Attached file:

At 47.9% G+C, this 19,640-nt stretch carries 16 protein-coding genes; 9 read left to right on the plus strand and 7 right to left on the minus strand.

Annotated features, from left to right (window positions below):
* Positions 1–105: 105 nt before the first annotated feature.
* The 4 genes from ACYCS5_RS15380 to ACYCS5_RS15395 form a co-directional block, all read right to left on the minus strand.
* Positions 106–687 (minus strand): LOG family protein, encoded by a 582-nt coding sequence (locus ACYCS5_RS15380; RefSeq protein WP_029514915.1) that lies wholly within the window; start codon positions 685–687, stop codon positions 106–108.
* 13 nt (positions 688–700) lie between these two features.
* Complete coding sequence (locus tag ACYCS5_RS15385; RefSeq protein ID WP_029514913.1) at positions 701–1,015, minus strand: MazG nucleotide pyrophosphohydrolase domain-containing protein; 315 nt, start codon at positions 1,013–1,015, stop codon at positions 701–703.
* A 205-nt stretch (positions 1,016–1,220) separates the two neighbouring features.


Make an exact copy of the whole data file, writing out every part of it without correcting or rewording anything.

At 47.9% G+C, this 19,640-nt stretch carries 16 protein-coding genes; 9 read left to right on the plus strand and 7 right to left on the minus strand.

Annotated features, from left to right (window positions below):
* Positions 1–105: 105 nt before the first annotated feature.
* The 4 genes from ACYCS5_RS15380 to ACYCS5_RS15395 form a co-directional block, all read right to left on the minus strand.
* Positions 106–687 (minus strand): LOG family protein, encoded by a 582-nt coding sequence (locus ACYCS5_RS15380; RefSeq protein WP_029514915.1) that lies wholly within the window; start codon positions 685–687, stop codon positions 106–108.
* 13 nt (positions 688–700) lie between these two features.
* Complete coding sequence (locus tag ACYCS5_RS15385; RefSeq protein ID WP_029514913.1) at positions 701–1,015, minus strand: MazG nucleotide pyrophosphohydrolase domain-containing protein; 315 nt, start codon at positions 1,013–1,015, stop codon at positions 701–703.
* A 205-nt stretch (positions 1,016–1,220) separates the two neighbouring features.